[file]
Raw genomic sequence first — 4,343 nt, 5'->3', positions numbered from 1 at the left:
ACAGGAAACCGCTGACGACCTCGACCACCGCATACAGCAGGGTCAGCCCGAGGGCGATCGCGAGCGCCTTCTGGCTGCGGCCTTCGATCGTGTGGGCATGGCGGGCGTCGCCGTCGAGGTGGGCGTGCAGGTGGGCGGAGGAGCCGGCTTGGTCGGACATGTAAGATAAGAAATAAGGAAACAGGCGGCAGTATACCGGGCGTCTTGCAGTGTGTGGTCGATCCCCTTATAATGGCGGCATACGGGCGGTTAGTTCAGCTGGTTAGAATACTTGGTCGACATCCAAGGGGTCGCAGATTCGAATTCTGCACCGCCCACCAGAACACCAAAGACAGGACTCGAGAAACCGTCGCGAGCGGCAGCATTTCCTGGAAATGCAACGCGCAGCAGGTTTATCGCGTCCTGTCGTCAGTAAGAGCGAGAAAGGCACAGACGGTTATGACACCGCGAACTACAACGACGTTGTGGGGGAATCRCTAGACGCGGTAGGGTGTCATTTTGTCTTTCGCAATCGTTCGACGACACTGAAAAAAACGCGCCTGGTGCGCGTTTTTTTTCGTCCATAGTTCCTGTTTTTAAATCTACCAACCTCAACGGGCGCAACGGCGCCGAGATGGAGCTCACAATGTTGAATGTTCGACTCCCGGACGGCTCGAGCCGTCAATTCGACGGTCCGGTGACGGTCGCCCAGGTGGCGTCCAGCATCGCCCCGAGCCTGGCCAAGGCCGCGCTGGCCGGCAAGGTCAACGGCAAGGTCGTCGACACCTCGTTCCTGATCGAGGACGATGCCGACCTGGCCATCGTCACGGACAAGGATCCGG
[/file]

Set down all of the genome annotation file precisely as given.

Raw genomic sequence first — 4,343 nt, 5'->3', positions numbered from 1 at the left:
ACAGGAAACCGCTGACGACCTCGACCACCGCATACAGCAGGGTCAGCCCGAGGGCGATCGCGAGCGCCTTCTGGCTGCGGCCTTCGATCGTGTGGGCATGGCGGGCGTCGCCGTCGAGGTGGGCGTGCAGGTGGGCGGAGGAGCCGGCTTGGTCGGACATGTAAGATAAGAAATAAGGAAACAGGCGGCAGTATACCGGGCGTCTTGCAGTGTGTGGTCGATCCCCTTATAATGGCGGCATACGGGCGGTTAGTTCAGCTGGTTAGAATACTTGGTCGACATCCAAGGGGTCGCAGATTCGAATTCTGCACCGCCCACCAGAACACCAAAGACAGGACTCGAGAAACCGTCGCGAGCGGCAGCATTTCCTGGAAATGCAACGCGCAGCAGGTTTATCGCGTCCTGTCGTCAGTAAGAGCGAGAAAGGCACAGACGGTTATGACACCGCGAACTACAACGACGTTGTGGGGGAATCRCTAGACGCGGTAGGGTGTCATTTTGTCTTTCGCAATCGTTCGACGACACTGAAAAAAACGCGCCTGGTGCGCGTTTTTTTTCGTCCATAGTTCCTGTTTTTAAATCTACCAACCTCAACGGGCGCAACGGCGCCGAGATGGAGCTCACAATGTTGAATGTTCGACTCCCGGACGGCTCGAGCCGTCAATTCGACGGTCCGGTGACGGTCGCCCAGGTGGCGTCCAGCATCGCCCCGAGCCTGGCCAAGGCCGCGCTGGCCGGCAAGGTCAACGGCAAGGTCGTCGACACCTCGTTCCTGATCGAGGACGATGCCGACCTGGCCATCGTCACGGACAAGGATCCGG